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Hill's execution temporarily stayed

Marvin Jones, president of the Albany chapter for the National Association for the Advancement of Colored People, speaks at a prayer vigil outside the chapter’s office on Monday evening. Warren Lee Hill, who had been set to die by lethal injection Monday, has been granted a temporary stay until at least Thursday.

Marvin Jones, president of the Albany chapter for the National Association for the Advancement of Colored People, speaks at a prayer vigil outside the chapter’s office on Monday evening. Warren Lee Hill, who had been set to die by lethal injection Monday, has been granted a temporary stay until at least Thursday.

JACKSON, Ga. -- A Fulton County Superior Court judge on Monday temporarily stayed the execution of Warren Lee Hill just hours before he had been set to die by lethal injection in Jackson.

Officials from the Georgia Council on Developmental Disabilities said late Monday afternoon that the court had stayed the execution so that a briefing could take place concerning Hill's lethal injection complaint. The briefing has been set for 8 a.m. on Thursday, with an execution at 7 p.m. Thursday expected to be set, a GCDD spokeswoman said.

A prayer vigil was conducted Monday evening outside the National Association for the Advancement of Colored People's Albany chapter office on North Magnolia Street. At the vigil, signs saying "NAACP Against Death Penalty" and "NAACP Justice for Trayvon" were displayed for passing cars to see.

The chapter's president, Marvin Jones, spoke on behalf of the organization's national office concerning its stance on the Hill case.

"To take a life, for whatever reason, it not reason enough," he said at the vigil. "We do feel if a person has committed a crime, they should be punished...Yes, he should be punished, but to the point of death, the NAACP says no.

"We feel there needs to be some prayer for the courts to guide them in making a decision."

Fulton County Superior Court Judge Gail Tusan stayed the execution so she could hear more arguments from Hill's lawyers who say a new law is unconstitutional because it shrouds in secrecy a drug used to execute Georgia citizens. The law, which prohibits the release of information about the lethal drug's manufacturer, was passed in March after the state's cache of the sedative drug expired and national and international pressure made it more difficult for states to obtain it for executions, according to Hill's attorneys.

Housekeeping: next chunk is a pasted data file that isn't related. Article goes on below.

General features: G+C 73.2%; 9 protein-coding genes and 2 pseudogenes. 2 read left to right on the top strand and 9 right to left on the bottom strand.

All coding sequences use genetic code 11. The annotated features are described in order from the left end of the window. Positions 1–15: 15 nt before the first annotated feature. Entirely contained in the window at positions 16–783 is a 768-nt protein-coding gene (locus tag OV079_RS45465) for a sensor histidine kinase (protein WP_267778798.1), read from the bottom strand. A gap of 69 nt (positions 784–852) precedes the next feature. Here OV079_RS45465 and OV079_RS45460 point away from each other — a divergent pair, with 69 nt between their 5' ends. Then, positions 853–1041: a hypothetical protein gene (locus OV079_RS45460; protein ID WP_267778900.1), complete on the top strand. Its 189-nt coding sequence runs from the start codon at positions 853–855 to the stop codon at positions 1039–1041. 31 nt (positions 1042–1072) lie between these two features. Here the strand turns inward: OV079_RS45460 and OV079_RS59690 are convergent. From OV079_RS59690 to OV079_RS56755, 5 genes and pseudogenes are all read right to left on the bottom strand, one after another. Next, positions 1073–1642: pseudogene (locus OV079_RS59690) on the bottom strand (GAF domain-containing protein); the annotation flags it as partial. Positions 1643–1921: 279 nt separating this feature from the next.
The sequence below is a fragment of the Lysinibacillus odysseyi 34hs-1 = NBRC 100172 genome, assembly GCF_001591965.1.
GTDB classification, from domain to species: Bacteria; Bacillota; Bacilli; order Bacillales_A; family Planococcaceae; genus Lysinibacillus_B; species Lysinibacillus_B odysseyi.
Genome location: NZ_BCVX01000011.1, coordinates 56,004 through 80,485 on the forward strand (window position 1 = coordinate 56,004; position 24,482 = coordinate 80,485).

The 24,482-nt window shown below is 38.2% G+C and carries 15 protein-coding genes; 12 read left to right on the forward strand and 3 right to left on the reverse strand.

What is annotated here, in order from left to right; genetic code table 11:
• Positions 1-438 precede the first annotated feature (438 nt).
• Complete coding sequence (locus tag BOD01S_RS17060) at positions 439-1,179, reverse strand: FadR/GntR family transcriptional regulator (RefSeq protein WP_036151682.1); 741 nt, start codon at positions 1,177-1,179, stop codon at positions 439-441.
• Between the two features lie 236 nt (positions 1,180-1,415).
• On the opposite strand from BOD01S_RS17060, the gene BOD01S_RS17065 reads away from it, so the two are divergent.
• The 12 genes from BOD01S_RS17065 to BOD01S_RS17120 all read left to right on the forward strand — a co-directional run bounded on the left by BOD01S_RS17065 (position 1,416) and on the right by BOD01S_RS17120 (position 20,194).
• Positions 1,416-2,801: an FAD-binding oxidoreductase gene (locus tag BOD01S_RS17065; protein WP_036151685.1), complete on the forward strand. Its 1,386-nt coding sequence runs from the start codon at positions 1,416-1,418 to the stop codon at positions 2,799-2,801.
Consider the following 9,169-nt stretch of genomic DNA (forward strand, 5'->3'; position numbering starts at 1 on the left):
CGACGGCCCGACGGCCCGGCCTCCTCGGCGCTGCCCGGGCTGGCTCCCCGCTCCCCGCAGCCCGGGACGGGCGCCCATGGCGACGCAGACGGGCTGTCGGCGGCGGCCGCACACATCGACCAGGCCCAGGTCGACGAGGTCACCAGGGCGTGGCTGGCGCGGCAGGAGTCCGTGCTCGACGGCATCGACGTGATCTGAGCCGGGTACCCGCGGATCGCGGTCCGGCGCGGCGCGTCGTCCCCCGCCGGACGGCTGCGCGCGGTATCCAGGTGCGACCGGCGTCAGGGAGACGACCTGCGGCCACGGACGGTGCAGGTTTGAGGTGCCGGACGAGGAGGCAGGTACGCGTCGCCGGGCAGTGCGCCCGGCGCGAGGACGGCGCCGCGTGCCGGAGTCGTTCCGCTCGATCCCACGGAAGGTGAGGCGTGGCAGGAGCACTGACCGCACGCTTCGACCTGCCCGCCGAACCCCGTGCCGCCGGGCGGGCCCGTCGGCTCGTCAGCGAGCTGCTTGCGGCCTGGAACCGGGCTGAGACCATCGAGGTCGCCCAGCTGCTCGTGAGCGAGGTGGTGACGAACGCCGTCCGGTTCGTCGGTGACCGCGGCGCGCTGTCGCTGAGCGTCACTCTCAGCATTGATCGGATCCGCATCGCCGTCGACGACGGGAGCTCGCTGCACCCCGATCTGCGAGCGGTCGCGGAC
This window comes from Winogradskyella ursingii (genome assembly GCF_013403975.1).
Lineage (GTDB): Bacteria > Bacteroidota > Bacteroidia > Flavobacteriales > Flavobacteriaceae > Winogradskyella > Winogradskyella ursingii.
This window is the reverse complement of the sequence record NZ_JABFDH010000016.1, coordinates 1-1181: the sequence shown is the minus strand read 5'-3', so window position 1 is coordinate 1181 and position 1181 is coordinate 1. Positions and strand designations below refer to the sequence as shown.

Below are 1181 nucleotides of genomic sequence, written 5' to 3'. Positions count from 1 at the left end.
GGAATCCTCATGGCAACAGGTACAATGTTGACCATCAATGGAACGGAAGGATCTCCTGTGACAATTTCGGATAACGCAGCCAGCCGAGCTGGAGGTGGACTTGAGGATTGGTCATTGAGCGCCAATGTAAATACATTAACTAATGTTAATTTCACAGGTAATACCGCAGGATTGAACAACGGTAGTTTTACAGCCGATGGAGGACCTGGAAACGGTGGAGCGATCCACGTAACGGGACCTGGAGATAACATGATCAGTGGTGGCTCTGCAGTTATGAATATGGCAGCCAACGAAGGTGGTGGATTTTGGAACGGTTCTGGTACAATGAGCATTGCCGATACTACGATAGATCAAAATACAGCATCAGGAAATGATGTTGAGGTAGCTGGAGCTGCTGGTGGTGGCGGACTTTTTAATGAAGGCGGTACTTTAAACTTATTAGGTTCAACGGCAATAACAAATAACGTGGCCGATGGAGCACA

Hill was set to be executed using a dose of pentobarbital provided to the state by an unnamed manufacturer.

Hill has been convicted of killing a fellow prisoner in Lee County, Joseph Handspike, in August 1990 by beating him to death. At the time, Hill was already serving a life sentence for the 1986 shooting death of his 18-year-old girlfriend, Myra Wright.

In addition to the injection issue, Hill's attorneys argue that he should not be executed under Georgia's law that bans capital punishment for mentally disabled inmates. State prosecutors say early examinations showed Hill has the capacity to understand his execution and argue that it should move forward.

Court records show Hill scored 69 on one intelligence test and in the 70s on other examinations. Mental disability is generally defined as having a score of 70 or below on intelligence tests, Hill's attorneys said.

In February, Hill's lawyers filed affidavits in a Georgia court by three doctors who found Hill competent 13 years ago but who now believe he is mentally disabled. In the affidavits, one doctor called the earlier evaluation for the state "extremely and unusually rushed" while another said his opinions were "unreliable because of my lack of experience at the time."

The third doctor cited "advances in the understanding of mental retardation" since 2000.

However, in court documents, the state of Georgia said the three state doctors reviewed "extensive materials" before concluding in 2000 that Hill was not mentally disabled, and were thoroughly cross-examined by Hill's attorneys at the time.

The doctors noted in 2000 that Hill had been a recruiter for the U.S. Navy, budgeted his money and was a "father figure" for his siblings, the state said in court documents.

In 1988, Georgia became the first U.S. state to enact a law banning the execution of mentally disabled defendants. Death penalty experts have said Georgia has perhaps the toughest standard in the nation for defining mental disability, requiring proof "beyond a reasonable doubt."

Over the last few days, there have been several groups and organizations calling for the U.S. Supreme Court to intervene on Hill's behalf.

Upon word of the stay, a series of statewide vigils set for Monday evening coordinated by the developmental disabilities and civil rights advocacy groups were canceled -- including one that had been scheduled to take place at the intersection of Highway 520 and Highway 82 in Dawson.

Reuters News Service contributed to this report.